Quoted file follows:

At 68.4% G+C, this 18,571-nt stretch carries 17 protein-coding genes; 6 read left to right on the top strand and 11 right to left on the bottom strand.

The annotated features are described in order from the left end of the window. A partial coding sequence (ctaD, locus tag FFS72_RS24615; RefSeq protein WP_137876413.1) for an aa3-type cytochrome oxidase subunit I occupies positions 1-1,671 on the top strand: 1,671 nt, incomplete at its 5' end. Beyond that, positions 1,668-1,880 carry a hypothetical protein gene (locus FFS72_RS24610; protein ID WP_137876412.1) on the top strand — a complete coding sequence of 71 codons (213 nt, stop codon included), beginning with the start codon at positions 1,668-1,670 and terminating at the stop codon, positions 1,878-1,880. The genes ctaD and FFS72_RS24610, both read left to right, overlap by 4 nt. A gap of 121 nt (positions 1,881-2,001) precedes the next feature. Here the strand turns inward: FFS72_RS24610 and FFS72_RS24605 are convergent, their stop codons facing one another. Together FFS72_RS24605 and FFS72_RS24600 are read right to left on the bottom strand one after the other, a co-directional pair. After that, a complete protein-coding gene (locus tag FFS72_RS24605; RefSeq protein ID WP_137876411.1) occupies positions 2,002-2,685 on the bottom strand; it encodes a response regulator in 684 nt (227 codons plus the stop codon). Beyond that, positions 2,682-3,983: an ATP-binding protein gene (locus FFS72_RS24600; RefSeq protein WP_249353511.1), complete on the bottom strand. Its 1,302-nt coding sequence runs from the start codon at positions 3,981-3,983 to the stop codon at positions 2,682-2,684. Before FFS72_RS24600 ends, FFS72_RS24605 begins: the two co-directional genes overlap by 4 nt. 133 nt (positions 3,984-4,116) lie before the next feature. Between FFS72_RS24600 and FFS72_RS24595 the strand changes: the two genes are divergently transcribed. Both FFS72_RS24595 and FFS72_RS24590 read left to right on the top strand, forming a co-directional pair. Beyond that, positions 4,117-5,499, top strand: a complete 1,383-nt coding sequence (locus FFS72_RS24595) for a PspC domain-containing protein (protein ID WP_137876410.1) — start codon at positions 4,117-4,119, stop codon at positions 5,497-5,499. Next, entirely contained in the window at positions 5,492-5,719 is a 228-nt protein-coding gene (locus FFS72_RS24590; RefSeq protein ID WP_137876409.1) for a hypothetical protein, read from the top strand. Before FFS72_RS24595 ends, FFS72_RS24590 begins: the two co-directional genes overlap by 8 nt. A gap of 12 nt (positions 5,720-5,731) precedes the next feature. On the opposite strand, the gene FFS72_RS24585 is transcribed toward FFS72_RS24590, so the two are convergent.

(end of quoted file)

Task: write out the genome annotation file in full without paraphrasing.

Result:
At 68.4% G+C, this 18,571-nt stretch carries 17 protein-coding genes; 6 read left to right on the top strand and 11 right to left on the bottom strand.

The annotated features are described in order from the left end of the window. A partial coding sequence (ctaD, locus tag FFS72_RS24615; RefSeq protein WP_137876413.1) for an aa3-type cytochrome oxidase subunit I occupies positions 1-1,671 on the top strand: 1,671 nt, incomplete at its 5' end. Beyond that, positions 1,668-1,880 carry a hypothetical protein gene (locus FFS72_RS24610; protein ID WP_137876412.1) on the top strand — a complete coding sequence of 71 codons (213 nt, stop codon included), beginning with the start codon at positions 1,668-1,670 and terminating at the stop codon, positions 1,878-1,880. The genes ctaD and FFS72_RS24610, both read left to right, overlap by 4 nt. A gap of 121 nt (positions 1,881-2,001) precedes the next feature. Here the strand turns inward: FFS72_RS24610 and FFS72_RS24605 are convergent, their stop codons facing one another. Together FFS72_RS24605 and FFS72_RS24600 are read right to left on the bottom strand one after the other, a co-directional pair. After that, a complete protein-coding gene (locus tag FFS72_RS24605; RefSeq protein ID WP_137876411.1) occupies positions 2,002-2,685 on the bottom strand; it encodes a response regulator in 684 nt (227 codons plus the stop codon). Beyond that, positions 2,682-3,983: an ATP-binding protein gene (locus FFS72_RS24600; RefSeq protein WP_249353511.1), complete on the bottom strand. Its 1,302-nt coding sequence runs from the start codon at positions 3,981-3,983 to the stop codon at positions 2,682-2,684. Before FFS72_RS24600 ends, FFS72_RS24605 begins: the two co-directional genes overlap by 4 nt. 133 nt (positions 3,984-4,116) lie before the next feature. Between FFS72_RS24600 and FFS72_RS24595 the strand changes: the two genes are divergently transcribed. Both FFS72_RS24595 and FFS72_RS24590 read left to right on the top strand, forming a co-directional pair. Beyond that, positions 4,117-5,499, top strand: a complete 1,383-nt coding sequence (locus FFS72_RS24595) for a PspC domain-containing protein (protein ID WP_137876410.1) — start codon at positions 4,117-4,119, stop codon at positions 5,497-5,499. Next, entirely contained in the window at positions 5,492-5,719 is a 228-nt protein-coding gene (locus FFS72_RS24590; RefSeq protein ID WP_137876409.1) for a hypothetical protein, read from the top strand. Before FFS72_RS24595 ends, FFS72_RS24590 begins: the two co-directional genes overlap by 8 nt. A gap of 12 nt (positions 5,720-5,731) precedes the next feature. On the opposite strand, the gene FFS72_RS24585 is transcribed toward FFS72_RS24590, so the two are convergent.